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Tram project to cost taxpayers $939 million in today's dollars, says ACT government

The 12-kilometre tram line from Gungahlin to the city will cost ACT taxpayers $939 million in today's dollars, including operations, capital and financing.

Transport Canberra acting deputy director-general  Duncan Edghill outlined the costs on Tuesday, as the private-sector consortium contracted to build and operate the line reached financial close.

Last week, the government announced it had signed a contract with the Pacific Partnerships-led Canberra Metro consortium for $710 million. The precise figure is $707 million, and it is the construction cost for the 12-kilometre line.

Mr Edghill said the $707 million figure came with a 75 per cent confidence level – meaning there is a 75 per cent chance the tram line will be built at $707 million or less. The figure has come in considerably below the 2014 business case figure of $783 million.

The $707 million figure also includes a contingency of about  20 per cent for the government side of the shared risk. Although most of the risk of the project costing more than expected is worn by the consortium, the government will share any extra costs associated with planning approvals, unexpected contamination and "force majeure" events.

But as far as taxpayers and the ACT budget are concerned, the relevant figure is $939 million, which is the net present cost of the entire 20-year project – the cost in 2016 dollars of the construction, operations and financing.

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Mr Edghill said the consortium would be paid a $375 million lump sum at the end of construction – likely to be 2019 – then a monthly "availability" payment for 20 years.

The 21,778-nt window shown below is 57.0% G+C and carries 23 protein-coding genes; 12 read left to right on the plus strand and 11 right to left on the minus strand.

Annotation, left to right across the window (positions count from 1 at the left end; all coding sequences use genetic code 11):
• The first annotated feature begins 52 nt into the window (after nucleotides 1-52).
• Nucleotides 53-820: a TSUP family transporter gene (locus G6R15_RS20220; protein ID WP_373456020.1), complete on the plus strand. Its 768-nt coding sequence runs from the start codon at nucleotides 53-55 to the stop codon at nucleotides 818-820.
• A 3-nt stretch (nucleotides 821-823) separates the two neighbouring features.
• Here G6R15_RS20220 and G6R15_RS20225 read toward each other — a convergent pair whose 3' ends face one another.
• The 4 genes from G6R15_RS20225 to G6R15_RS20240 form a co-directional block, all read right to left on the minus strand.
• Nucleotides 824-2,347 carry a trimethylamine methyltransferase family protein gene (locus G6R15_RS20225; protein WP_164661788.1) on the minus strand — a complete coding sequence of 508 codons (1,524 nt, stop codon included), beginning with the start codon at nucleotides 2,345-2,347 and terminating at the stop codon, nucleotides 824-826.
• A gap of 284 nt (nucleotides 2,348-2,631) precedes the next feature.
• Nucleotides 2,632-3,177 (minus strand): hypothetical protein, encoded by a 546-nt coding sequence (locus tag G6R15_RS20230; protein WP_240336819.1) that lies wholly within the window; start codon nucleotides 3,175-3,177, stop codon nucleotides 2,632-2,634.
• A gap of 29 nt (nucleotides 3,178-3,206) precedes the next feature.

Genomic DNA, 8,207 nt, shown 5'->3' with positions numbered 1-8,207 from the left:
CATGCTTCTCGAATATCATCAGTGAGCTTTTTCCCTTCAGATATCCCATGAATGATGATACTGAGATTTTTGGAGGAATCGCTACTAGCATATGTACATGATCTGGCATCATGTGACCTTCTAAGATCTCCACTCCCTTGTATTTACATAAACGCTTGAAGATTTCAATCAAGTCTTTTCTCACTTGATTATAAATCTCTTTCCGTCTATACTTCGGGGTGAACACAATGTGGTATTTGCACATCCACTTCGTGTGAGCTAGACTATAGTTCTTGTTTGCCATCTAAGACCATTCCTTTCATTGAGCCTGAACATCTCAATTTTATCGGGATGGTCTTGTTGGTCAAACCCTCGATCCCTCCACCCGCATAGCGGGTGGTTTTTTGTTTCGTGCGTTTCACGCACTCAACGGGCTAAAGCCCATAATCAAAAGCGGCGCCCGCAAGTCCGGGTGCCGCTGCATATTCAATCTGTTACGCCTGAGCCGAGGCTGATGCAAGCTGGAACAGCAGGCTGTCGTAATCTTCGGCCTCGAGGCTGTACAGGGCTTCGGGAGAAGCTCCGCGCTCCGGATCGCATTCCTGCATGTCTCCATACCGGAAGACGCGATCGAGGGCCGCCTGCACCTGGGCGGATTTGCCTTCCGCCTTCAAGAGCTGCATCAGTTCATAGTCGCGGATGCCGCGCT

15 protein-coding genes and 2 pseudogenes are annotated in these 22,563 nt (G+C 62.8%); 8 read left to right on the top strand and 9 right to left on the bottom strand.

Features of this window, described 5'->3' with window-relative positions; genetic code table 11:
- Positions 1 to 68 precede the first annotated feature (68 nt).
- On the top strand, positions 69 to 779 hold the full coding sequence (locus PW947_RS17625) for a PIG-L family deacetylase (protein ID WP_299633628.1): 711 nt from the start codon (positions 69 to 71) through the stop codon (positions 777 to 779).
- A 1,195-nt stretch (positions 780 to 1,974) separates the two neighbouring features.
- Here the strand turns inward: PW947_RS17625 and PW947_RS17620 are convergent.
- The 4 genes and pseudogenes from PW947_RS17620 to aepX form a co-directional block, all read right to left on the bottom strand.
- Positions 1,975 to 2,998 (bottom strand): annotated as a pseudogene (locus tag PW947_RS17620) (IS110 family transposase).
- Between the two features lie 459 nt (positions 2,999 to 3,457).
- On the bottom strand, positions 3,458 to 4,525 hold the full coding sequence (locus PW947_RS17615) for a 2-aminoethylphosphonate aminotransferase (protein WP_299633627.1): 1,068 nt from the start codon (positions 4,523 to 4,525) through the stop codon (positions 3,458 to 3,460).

The availability payment averages $64 million a year for 20 years, starting at $47 million in the first 12 months of operations, and reaching about $75 million in 2038. (The numbers were adjusted at financial close on Monday so will be slightly different.) But Mr Edghill said the availability payments were in actual dollars for each of those years, not in today's dollars, so simply adding them up (to $1.3 billion) gives a distorted result.

Mr Edghill said the ACT budget impact would be spread across capital and recurrent spending. The lump sum would come from the capital budget; the monthly availability payments would come from both capital and recurrent budget.

The government will get fare income and will bear the brunt of lower revenue if fewer people than expected use the tram.

But Mr Edghill said the contract with Capital Metro allowed payments to be withheld if the consortium was not performing – such as missed services, late trams, dirty trams, or unacceptable levels of fare evasion.

The 2014 business case predicted 15,120 passengers a day by 2021, two years after it begins operation, rising to 20,207 by 2031. In the morning peak, 3946 passengers would use the tram in 2021, and in the afternoon peak 3607.

The project reached financial close on Monday, marking the beginning of the contract.

Capital Metro Minister Simon Corbell welcomed the "significant milestone".

"The light rail project will provide an improved public transport network for Canberrans, along with a significant economic boost, supporting thousands of jobs," Mr Corbell said.

Liberals transport spokesman Alistair Coe said the government should publish the contract and all subcontracts in full.

"For Canberrans to be properly informed about the biggest infrastructure spend in the history of the ACT, the contracts need to be fully published and the full terms laid out for all to see," Mr Coe said. "The government's decision to sign this massive contract and not release the details is despicable."

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